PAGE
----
Saudi independency 

Security and strategic researcher, Brigadier General Dr. Mutair Al-Rwaihli believes that Saudi Arabia has adopted an independent approach regarding the Yemeni file since the beginning of the crisis.

The Saudi expert told “South24 Center”: “Since the establishment of the Arab Coalitions which restrained the Houthis, Saudi Arabia behaved in a patriotic and independent way in its official decision-making far from the impact of the US and other Western countries”.

In response to a question on if Saudi Arabia began its talks with the Houthis to reach an agreement without taking the US green light, Al-Rwaihli said: “Saudi Arabia actually went there without taking permission from the US”.

He believes that the US has left the region due to its being obsessed by Asia and the Pacific Ocean with an aim to contain China and Russia and to confront their influence or the beginning of their clout that seeks to establish an eastern front that competes with the Western and American force in general”.

The Saudi expert noted that the “US was surprised by the Chinese-brokered Saudi-Iranian agreement which led to these talks with the Houthis and the peace efforts led by Riyadh with other regional countries”.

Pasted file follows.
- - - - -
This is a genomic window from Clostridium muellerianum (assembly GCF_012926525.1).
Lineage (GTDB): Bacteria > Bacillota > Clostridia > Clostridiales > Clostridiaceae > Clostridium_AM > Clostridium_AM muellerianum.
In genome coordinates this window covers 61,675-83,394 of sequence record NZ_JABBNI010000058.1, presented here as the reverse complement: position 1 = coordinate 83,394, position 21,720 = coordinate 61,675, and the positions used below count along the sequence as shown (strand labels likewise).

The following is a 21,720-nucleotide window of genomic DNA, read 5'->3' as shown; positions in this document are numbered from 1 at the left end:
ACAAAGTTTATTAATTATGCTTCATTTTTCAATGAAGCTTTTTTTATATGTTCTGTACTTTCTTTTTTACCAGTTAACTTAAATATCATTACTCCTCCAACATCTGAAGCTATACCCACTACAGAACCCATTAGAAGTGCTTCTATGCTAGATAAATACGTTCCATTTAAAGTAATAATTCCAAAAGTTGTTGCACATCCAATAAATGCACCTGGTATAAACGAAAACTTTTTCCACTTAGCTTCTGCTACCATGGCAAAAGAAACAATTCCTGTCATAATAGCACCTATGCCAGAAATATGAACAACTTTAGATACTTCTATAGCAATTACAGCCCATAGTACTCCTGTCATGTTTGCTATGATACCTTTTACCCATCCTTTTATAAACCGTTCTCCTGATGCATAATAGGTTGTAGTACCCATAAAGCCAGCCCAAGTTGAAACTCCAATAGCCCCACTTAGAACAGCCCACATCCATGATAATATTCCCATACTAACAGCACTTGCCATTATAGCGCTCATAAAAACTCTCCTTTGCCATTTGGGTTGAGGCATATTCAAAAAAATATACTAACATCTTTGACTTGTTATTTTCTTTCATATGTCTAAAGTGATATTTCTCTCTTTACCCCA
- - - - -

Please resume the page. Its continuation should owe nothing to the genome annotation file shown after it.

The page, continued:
He added: “The US administration's reluctance towards that Chinese-brokered agreement is clear away from the US hegemony and pragmatism as well as the suspicious role played by Washington and the United Nations (UN) in Yemen”. 

Al-Rwaihli stressed that “Saudi Arabia moves according to its interests and that all its approaches are balanced with these interests. The US and the West are still present and influential. I wish that the Houthis would have a serious desire and credibility to deal with the Saudi-led peace initiative and to engage in a political process with other Yemeni components”.